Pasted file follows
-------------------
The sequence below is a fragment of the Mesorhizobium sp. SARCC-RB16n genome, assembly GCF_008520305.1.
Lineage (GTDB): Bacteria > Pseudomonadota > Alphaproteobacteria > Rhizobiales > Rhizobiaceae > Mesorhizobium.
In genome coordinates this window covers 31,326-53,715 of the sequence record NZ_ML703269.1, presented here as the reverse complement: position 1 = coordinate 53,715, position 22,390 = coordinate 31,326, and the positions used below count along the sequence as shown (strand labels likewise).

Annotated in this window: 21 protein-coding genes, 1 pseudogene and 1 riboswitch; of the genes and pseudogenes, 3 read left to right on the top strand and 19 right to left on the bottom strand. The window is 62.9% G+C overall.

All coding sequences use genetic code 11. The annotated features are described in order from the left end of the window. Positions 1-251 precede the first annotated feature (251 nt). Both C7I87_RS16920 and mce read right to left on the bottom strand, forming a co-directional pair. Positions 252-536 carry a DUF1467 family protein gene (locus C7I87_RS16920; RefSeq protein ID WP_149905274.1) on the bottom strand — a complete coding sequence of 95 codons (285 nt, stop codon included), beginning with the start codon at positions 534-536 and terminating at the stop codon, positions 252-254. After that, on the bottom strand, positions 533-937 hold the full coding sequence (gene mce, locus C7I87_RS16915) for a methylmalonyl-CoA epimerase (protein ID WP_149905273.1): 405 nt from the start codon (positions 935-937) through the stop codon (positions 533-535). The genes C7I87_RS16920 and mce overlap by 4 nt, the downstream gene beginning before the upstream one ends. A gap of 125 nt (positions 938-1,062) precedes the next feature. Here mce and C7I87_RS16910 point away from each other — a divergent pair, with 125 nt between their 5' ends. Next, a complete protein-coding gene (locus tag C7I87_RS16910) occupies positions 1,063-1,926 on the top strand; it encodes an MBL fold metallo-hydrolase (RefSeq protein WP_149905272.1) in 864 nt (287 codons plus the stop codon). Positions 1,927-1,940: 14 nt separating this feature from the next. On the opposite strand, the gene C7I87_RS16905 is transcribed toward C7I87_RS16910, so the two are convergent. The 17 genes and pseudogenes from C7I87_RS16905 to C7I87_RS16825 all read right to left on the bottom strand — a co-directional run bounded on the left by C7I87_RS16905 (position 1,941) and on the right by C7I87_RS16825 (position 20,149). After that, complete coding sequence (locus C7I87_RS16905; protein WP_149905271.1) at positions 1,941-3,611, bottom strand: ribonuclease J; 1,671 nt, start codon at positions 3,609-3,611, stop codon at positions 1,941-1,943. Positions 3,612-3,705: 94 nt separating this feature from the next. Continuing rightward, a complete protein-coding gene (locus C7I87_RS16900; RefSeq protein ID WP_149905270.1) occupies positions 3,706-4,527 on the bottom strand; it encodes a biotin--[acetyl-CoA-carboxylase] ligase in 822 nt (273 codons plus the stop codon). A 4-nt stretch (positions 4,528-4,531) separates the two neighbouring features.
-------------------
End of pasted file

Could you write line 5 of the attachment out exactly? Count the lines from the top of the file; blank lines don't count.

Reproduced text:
All coding sequences use genetic code 11. The annotated features are described in order from the left end of the window. Positions 1-251 precede the first annotated feature (251 nt). Both C7I87_RS16920 and mce read right to left on the bottom strand, forming a co-directional pair. Positions 252-536 carry a DUF1467 family protein gene (locus C7I87_RS16920; RefSeq protein ID WP_149905274.1) on the bottom strand — a complete coding sequence of 95 codons (285 nt, stop codon included), beginning with the start codon at positions 534-536 and terminating at the stop codon, positions 252-254. After that, on the bottom strand, positions 533-937 hold the full coding sequence (gene mce, locus C7I87_RS16915) for a methylmalonyl-CoA epimerase (protein ID WP_149905273.1): 405 nt from the start codon (positions 935-937) through the stop codon (positions 533-535). The genes C7I87_RS16920 and mce overlap by 4 nt, the downstream gene beginning before the upstream one ends. A gap of 125 nt (positions 938-1,062) precedes the next feature. Here mce and C7I87_RS16910 point away from each other — a divergent pair, with 125 nt between their 5' ends. Next, a complete protein-coding gene (locus tag C7I87_RS16910) occupies positions 1,063-1,926 on the top strand; it encodes an MBL fold metallo-hydrolase (RefSeq protein WP_149905272.1) in 864 nt (287 codons plus the stop codon). Positions 1,927-1,940: 14 nt separating this feature from the next. On the opposite strand, the gene C7I87_RS16905 is transcribed toward C7I87_RS16910, so the two are convergent. The 17 genes and pseudogenes from C7I87_RS16905 to C7I87_RS16825 all read right to left on the bottom strand — a co-directional run bounded on the left by C7I87_RS16905 (position 1,941) and on the right by C7I87_RS16825 (position 20,149). After that, complete coding sequence (locus C7I87_RS16905; protein WP_149905271.1) at positions 1,941-3,611, bottom strand: ribonuclease J; 1,671 nt, start codon at positions 3,609-3,611, stop codon at positions 1,941-1,943. Positions 3,612-3,705: 94 nt separating this feature from the next. Continuing rightward, a complete protein-coding gene (locus C7I87_RS16900; RefSeq protein ID WP_149905270.1) occupies positions 3,706-4,527 on the bottom strand; it encodes a biotin--[acetyl-CoA-carboxylase] ligase in 822 nt (273 codons plus the stop codon). A 4-nt stretch (positions 4,528-4,531) separates the two neighbouring features.